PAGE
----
Language and political economy
Journal article by Alfonso Del Percio, Mi-Cha Flubacher and Alexandre Duchêne in Oxford Handbook of Language and Society, 2017.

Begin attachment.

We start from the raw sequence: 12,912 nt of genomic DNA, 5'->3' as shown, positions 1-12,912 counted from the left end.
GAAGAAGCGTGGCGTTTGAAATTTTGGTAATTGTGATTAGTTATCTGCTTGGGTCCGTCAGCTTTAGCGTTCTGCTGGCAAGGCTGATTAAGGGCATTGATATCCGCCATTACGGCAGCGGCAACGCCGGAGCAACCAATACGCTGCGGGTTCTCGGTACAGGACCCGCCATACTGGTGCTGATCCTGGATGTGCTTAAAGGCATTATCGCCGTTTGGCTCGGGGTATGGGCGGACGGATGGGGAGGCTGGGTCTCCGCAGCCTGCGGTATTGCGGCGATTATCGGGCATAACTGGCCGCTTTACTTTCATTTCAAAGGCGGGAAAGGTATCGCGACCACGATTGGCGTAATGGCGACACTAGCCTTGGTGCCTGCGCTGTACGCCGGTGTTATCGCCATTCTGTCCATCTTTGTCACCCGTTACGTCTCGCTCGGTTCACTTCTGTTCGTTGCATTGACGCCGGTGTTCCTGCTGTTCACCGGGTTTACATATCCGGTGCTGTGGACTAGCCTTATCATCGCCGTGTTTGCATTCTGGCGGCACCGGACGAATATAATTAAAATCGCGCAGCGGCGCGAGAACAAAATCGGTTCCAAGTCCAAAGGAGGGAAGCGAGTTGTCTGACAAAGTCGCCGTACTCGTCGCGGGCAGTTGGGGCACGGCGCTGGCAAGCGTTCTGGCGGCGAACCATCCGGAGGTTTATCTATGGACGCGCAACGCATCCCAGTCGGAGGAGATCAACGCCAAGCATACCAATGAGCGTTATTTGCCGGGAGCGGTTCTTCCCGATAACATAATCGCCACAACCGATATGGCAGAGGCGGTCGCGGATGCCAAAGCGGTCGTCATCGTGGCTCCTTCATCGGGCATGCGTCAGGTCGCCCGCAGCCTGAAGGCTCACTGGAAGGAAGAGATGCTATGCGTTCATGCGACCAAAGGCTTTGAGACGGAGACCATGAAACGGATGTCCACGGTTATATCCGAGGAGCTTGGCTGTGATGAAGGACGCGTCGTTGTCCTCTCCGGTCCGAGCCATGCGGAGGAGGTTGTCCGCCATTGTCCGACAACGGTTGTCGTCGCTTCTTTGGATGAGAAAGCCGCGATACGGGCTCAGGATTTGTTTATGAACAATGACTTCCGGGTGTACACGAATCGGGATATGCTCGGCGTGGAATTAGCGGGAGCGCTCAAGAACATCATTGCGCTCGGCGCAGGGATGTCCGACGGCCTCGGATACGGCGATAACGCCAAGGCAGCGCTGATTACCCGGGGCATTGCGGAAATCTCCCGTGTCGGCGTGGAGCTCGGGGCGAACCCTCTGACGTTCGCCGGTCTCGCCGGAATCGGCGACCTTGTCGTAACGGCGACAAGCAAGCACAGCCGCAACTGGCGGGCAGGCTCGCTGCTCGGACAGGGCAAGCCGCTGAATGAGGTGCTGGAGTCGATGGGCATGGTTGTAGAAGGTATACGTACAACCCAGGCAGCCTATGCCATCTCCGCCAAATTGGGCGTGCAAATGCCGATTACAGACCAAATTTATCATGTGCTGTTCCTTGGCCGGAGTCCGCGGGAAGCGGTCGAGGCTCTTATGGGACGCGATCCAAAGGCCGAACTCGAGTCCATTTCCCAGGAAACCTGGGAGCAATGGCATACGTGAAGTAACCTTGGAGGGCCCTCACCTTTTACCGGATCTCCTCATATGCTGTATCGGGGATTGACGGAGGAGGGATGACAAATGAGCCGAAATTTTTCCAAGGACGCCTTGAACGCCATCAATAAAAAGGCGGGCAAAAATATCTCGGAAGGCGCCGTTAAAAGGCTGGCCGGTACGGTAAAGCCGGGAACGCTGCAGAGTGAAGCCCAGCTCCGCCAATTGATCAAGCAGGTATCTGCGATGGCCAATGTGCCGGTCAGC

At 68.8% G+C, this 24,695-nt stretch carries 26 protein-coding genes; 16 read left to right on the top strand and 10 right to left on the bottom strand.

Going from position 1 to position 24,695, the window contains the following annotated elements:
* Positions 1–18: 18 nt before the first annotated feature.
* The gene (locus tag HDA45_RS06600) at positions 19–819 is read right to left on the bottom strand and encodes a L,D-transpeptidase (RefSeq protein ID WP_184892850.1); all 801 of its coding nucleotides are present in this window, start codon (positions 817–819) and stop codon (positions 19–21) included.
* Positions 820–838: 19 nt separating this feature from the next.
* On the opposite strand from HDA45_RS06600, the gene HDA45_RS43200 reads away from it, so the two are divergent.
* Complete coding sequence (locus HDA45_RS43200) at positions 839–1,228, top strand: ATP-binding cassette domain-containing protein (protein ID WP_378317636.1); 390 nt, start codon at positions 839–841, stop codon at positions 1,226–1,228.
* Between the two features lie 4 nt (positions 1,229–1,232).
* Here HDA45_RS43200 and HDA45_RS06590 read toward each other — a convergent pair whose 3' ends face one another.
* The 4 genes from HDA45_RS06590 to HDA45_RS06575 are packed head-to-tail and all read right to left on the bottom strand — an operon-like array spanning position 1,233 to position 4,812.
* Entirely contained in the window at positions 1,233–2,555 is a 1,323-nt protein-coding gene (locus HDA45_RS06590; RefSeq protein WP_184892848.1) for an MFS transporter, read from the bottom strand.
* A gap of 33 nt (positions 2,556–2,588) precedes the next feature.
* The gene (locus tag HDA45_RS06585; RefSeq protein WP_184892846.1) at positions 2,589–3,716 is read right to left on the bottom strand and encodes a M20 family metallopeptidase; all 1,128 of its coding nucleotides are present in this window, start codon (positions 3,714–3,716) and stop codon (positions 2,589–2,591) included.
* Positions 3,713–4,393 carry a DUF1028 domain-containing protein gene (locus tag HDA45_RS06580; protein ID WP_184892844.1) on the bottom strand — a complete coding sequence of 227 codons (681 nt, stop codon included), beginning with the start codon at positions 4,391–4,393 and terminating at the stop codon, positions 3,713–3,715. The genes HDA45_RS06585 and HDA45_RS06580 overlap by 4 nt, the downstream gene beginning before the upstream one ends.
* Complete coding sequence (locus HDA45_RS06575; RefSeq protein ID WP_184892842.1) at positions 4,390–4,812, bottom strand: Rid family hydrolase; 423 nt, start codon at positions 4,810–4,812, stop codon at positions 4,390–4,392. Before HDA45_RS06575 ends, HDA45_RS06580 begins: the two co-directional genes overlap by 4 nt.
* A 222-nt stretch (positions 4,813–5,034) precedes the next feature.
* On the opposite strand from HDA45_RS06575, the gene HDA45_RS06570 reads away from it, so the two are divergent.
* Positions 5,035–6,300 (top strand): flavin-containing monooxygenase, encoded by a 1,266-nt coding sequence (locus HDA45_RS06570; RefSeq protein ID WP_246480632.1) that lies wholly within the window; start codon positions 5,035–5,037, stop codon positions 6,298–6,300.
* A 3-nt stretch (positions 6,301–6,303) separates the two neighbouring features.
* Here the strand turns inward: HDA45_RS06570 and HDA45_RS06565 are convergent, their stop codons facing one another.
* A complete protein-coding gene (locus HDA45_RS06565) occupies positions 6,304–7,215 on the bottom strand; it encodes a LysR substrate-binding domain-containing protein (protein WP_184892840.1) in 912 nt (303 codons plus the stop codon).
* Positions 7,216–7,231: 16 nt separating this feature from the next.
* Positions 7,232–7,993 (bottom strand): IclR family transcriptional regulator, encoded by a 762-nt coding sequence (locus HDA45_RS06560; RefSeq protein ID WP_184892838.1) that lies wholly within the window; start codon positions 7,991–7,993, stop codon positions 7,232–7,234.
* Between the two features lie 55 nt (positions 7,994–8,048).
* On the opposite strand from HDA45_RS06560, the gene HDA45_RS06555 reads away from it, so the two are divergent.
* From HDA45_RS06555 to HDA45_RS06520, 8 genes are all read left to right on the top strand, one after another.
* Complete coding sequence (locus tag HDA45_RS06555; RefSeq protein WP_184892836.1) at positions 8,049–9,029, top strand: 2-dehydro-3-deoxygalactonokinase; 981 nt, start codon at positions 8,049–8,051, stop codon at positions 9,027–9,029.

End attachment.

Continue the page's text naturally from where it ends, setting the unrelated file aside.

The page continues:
This chapter aims to discuss how investigating language and political economy enables us to gain a complex understanding of the origins and foundations of inequality among speakers. We will argue that language and political economy are intrinsically interconnected and interdependent, and we will present a processual approach to political economy, embedding both types of questions into the current conditions of late capitalism. We will discuss how, especially in the fields of sociolinguistics and linguistic anthropology, the link between language and late capitalism has been studied. Finally, we will propose a discussion of the three processes related to the valuation of languages and their speakers—the production, distribution, and consumption of resources—drawing on three ethnographic research projects that investigated the effects that current political-economic investments in language in Switzerland have on social inequality.